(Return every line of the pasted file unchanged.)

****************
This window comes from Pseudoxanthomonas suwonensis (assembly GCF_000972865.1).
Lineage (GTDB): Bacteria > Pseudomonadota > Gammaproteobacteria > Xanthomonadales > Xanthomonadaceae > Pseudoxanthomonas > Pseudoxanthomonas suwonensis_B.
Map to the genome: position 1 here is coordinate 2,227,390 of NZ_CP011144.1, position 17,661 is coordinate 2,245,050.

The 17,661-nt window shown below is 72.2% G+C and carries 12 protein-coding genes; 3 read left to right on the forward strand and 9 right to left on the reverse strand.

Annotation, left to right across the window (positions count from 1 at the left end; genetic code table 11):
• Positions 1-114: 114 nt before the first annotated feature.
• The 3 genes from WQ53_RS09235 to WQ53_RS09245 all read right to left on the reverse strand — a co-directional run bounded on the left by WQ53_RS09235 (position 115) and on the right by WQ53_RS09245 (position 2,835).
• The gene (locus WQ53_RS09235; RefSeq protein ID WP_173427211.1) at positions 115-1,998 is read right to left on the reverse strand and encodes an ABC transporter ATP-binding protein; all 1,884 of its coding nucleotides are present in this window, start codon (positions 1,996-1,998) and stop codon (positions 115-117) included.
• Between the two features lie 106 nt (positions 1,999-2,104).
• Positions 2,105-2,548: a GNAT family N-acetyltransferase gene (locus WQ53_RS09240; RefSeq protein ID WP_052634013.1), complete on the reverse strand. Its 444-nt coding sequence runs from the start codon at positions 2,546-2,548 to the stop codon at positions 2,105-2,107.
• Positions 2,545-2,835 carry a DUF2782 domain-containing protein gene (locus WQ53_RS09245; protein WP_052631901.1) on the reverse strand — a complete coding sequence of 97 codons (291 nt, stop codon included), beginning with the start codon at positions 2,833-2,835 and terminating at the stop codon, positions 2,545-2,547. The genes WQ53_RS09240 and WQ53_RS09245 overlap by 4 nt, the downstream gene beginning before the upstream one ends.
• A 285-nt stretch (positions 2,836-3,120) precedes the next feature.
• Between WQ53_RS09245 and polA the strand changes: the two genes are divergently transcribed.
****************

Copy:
This window comes from Pseudoxanthomonas suwonensis (assembly GCF_000972865.1).
Lineage (GTDB): Bacteria > Pseudomonadota > Gammaproteobacteria > Xanthomonadales > Xanthomonadaceae > Pseudoxanthomonas > Pseudoxanthomonas suwonensis_B.
Map to the genome: position 1 here is coordinate 2,227,390 of NZ_CP011144.1, position 17,661 is coordinate 2,245,050.

The 17,661-nt window shown below is 72.2% G+C and carries 12 protein-coding genes; 3 read left to right on the forward strand and 9 right to left on the reverse strand.

Annotation, left to right across the window (positions count from 1 at the left end; genetic code table 11):
• Positions 1-114: 114 nt before the first annotated feature.
• The 3 genes from WQ53_RS09235 to WQ53_RS09245 all read right to left on the reverse strand — a co-directional run bounded on the left by WQ53_RS09235 (position 115) and on the right by WQ53_RS09245 (position 2,835).
• The gene (locus WQ53_RS09235; RefSeq protein ID WP_173427211.1) at positions 115-1,998 is read right to left on the reverse strand and encodes an ABC transporter ATP-binding protein; all 1,884 of its coding nucleotides are present in this window, start codon (positions 1,996-1,998) and stop codon (positions 115-117) included.
• Between the two features lie 106 nt (positions 1,999-2,104).
• Positions 2,105-2,548: a GNAT family N-acetyltransferase gene (locus WQ53_RS09240; RefSeq protein ID WP_052634013.1), complete on the reverse strand. Its 444-nt coding sequence runs from the start codon at positions 2,546-2,548 to the stop codon at positions 2,105-2,107.
• Positions 2,545-2,835 carry a DUF2782 domain-containing protein gene (locus WQ53_RS09245; protein WP_052631901.1) on the reverse strand — a complete coding sequence of 97 codons (291 nt, stop codon included), beginning with the start codon at positions 2,833-2,835 and terminating at the stop codon, positions 2,545-2,547. The genes WQ53_RS09240 and WQ53_RS09245 overlap by 4 nt, the downstream gene beginning before the upstream one ends.
• A 285-nt stretch (positions 2,836-3,120) precedes the next feature.
• Between WQ53_RS09245 and polA the strand changes: the two genes are divergently transcribed.